Jefferies Lab discovers breakthrough method for culturing type 2 innate lymphoid cells


Jefferies Lab discovers breakthrough method for culturing type 2 innate lymphoid cells

lead researcher Pablo de Lucía Finkel

In a recent breakthrough paper from the Jefferies Lab, researchers have solved a long-standing challenge in laboratory science, how to culture type 2 innate lymphoid cells (ILC2s) efficiently.  Naturally occurring in small amounts, ILC2s specifically are known to contribute towards the development of allergic reactions and immune responses against parasites, which is why it is important to understand how they work. Notoriously difficult to culture due to their fragile nature, researchers often struggle to produce the millions of cells required to conduct biomedical research.  

“This study was necessary as solution to be able to continue with ILC2 research because the culturing and isolation was very hard. We’ve now found the right combination of supplements and a medium in which ILC2 cells expand very efficiently. This allows you to work with a large number of cells even from a small amount in a tissue sample,” lead researcher Pablo de Lucía Finkel explains. 

The production of ILC2 cells begins by gathering cells from animal tissue in the lab. The cells are then sorted using a technology called Florescent Activated Cell Sorting (FACS). Antibodies bind to specific surface markers that the ILC2s express. These antibodies also carry different, small fluorescent chemicals that emit light of different colours when they interact with a laser. The cells can then be sorted based on their colour, which really means they are being sorted based on the markers they express on the surface. Once the ILC2 cells are isolated, they are placed in a medium inside a tube. These cells can then be cultured on a plate and placed in an incubator. If the cells continue to grow, they can be used in various experiments. The issue has always been keeping them alive in the medium long enough to grow a large amount for experimentation.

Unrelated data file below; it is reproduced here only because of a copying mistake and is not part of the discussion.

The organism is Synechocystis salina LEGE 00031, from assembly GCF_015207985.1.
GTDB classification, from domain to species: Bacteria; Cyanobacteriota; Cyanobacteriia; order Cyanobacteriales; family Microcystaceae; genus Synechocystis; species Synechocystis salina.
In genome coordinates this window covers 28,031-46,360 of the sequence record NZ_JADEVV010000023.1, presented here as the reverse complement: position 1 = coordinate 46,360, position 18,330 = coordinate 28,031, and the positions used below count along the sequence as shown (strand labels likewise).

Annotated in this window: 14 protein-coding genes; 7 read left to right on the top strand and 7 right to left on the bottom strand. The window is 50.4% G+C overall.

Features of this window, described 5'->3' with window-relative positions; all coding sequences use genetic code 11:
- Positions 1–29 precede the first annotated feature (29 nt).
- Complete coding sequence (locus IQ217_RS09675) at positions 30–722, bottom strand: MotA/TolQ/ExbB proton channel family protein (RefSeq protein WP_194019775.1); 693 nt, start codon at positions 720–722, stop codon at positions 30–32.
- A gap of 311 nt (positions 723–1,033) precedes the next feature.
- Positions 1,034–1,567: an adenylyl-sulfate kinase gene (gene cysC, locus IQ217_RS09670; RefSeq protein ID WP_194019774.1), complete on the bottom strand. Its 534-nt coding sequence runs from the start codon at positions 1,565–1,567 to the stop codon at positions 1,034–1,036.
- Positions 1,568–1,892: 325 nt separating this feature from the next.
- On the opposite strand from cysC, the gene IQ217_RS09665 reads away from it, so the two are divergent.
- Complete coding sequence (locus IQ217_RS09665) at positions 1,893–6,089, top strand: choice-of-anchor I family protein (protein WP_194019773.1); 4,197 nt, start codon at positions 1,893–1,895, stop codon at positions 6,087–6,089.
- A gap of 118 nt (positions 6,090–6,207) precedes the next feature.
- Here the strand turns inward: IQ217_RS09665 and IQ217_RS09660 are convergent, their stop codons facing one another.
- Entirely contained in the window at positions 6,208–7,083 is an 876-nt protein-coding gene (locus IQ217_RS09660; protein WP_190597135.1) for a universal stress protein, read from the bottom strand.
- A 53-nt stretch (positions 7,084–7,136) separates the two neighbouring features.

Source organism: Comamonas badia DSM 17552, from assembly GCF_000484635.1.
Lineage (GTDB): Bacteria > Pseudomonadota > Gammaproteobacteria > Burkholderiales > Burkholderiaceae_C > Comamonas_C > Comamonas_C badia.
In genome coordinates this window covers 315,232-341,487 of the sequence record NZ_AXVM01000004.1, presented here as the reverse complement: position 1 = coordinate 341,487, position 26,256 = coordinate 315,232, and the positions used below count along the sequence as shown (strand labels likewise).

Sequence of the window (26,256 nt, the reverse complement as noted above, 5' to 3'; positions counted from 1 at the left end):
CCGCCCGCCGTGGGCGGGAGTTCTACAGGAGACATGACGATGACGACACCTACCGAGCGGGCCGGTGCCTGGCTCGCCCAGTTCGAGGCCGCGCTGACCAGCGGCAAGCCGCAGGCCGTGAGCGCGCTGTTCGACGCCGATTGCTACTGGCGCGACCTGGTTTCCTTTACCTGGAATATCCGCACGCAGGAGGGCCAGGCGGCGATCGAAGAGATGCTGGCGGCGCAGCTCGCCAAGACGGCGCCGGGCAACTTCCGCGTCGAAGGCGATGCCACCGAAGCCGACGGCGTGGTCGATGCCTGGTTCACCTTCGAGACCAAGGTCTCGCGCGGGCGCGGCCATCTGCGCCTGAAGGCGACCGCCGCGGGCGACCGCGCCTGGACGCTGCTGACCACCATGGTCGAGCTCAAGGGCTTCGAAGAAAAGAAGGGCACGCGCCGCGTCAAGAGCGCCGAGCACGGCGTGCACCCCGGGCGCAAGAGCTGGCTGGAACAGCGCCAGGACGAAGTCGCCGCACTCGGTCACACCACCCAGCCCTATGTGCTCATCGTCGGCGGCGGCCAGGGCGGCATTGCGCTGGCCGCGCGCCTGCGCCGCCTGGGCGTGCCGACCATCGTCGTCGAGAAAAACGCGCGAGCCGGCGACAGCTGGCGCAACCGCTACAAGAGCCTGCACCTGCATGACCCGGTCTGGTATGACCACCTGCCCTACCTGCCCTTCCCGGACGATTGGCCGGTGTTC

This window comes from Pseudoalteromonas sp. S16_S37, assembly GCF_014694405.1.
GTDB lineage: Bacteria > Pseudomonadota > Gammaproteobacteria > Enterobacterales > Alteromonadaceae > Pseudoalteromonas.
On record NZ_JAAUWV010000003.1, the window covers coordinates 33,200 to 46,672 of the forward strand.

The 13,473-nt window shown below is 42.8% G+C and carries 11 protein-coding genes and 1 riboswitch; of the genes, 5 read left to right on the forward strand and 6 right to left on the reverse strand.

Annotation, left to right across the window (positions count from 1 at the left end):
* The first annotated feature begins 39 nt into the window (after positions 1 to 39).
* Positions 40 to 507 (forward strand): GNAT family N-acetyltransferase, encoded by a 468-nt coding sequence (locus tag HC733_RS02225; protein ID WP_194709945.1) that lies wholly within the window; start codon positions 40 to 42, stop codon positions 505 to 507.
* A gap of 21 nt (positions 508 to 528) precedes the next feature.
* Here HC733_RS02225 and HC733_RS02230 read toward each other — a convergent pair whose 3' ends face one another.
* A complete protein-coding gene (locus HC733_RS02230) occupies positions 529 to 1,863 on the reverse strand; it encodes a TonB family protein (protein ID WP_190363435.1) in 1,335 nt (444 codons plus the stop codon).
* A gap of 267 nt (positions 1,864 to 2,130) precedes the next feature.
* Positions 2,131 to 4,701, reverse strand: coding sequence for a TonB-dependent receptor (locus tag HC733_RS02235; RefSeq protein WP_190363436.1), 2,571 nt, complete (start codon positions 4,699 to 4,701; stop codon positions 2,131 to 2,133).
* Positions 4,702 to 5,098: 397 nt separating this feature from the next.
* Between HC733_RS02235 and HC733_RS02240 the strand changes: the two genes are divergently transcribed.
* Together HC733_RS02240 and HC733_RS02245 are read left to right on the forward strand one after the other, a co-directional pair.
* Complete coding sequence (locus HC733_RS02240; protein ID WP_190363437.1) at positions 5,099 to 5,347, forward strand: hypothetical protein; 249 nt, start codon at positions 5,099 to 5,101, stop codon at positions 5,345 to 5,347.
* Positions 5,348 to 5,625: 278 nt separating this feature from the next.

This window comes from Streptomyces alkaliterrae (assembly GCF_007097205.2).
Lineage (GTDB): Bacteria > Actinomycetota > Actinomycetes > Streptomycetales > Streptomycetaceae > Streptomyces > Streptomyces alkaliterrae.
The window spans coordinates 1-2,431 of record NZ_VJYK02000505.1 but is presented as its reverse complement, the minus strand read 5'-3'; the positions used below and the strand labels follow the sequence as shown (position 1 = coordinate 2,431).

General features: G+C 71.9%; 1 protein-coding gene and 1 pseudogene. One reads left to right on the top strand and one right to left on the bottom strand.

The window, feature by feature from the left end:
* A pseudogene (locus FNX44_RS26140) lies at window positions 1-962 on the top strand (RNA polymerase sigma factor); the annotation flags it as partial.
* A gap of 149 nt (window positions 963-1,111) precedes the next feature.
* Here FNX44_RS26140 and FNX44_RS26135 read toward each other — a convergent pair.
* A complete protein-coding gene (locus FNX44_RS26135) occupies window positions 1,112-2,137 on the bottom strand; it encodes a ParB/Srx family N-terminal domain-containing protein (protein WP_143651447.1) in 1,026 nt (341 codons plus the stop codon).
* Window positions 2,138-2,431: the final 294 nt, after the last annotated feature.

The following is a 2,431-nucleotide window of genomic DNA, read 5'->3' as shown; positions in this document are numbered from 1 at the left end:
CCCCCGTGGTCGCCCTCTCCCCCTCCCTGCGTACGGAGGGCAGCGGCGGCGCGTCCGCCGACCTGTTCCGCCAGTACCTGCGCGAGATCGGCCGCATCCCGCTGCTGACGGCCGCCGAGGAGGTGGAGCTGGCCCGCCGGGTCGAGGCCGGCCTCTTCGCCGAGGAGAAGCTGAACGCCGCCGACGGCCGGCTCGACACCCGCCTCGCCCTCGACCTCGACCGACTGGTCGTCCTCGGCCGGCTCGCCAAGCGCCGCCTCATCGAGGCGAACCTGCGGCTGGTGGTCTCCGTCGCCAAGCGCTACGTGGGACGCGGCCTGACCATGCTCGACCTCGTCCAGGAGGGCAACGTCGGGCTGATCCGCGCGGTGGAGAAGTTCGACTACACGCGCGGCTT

“We need numbers. To do any experiments of this nature, you need a lot of cells because they die so easily. As soon as you pipet cells from a beaker to a tube, a quarter of them die. Cells are extremely fragile; you need millions to carry out experiments. These ILC2s  are a small percentage of all the lymphocytes in the body, so when you extract these cells from tissue you get a tiny number.” 

scarce ILC2s in common media

Frustrated with lack of progress using other media, the Jefferies lab tried a new “serum free” medium and discovered its combination with various nutrients was the perfect recipe for producing large amounts of ILC2 from their tissue samples. Armed with a robust collection of ILC2s, the lab is able to further other important research of these potential powerful cells. 

There are two main types of lymphocytes found in the body, those from the adaptive branch and so-called innate lymphocytes (or innate lymphoid cells). Adaptive lymphocytes can learn to fight off disease and infection, they have an immune memory. Innate lymphoid cells respond immediately in a non-specific way to disease and infection, always triggering the same reaction. There are 3 main types of innate lymphoid cells: ILC1s ILC2s and ILC3s. The ILC1s fight off viruses and tumours, ILC2s create allergic reactions and fight parasites and ILC3s regulate mucosal immunity and participate in processes of tissue remodelling.  

“The ultimate application of ILC2 research is to better understand allergenic and parasitic infections in order to develop more efficient therapies for people. Researchers are working to understand the complete cellular pathways, the mechanism of action of these cells. What activates what, from the moment of infection to the moment it resolves.”  

many ILC2s in serium-free media

There is also compelling evidence, based on a previous paper from the Jefferies lab, that ILC2s can be employed to fight tumours like their ILC1 counterparts. The seemingly plastic nature of these cells warrants further experimentation. Finding a better way to culture these cells will further elucidate whether ILC2s can be used to mimic ILC1s and eventually redirect them against cancer cells. P. L. Finkel is excited by these promising connections. 

“Preliminary findings in our previous studies revealed the potential of ILC2s to transform into cells that look very similar to ILC1s, which are cells that contribute towards the immune response against tumours. ILC2s can shift their identity under the right conditions. We may even be able to apply this function to use ILC2s to fight off viruses as well, like SARS-CoV-2. These are promising findings that warrant follow up.” 

Being able to produce large amounts of ILC2s successfully in the lab is the first step to exploring their plastic nature. The ultimate goal is to work towards possible biomedical treatments for patients promoting the identity shift of the ILC2s, recruiting them to not only fight allergens and parasites but illness like cancer. Big solutions start with small victories.


Serum free culture for the expansion and study of type 2 innate lymphoid cells publication link: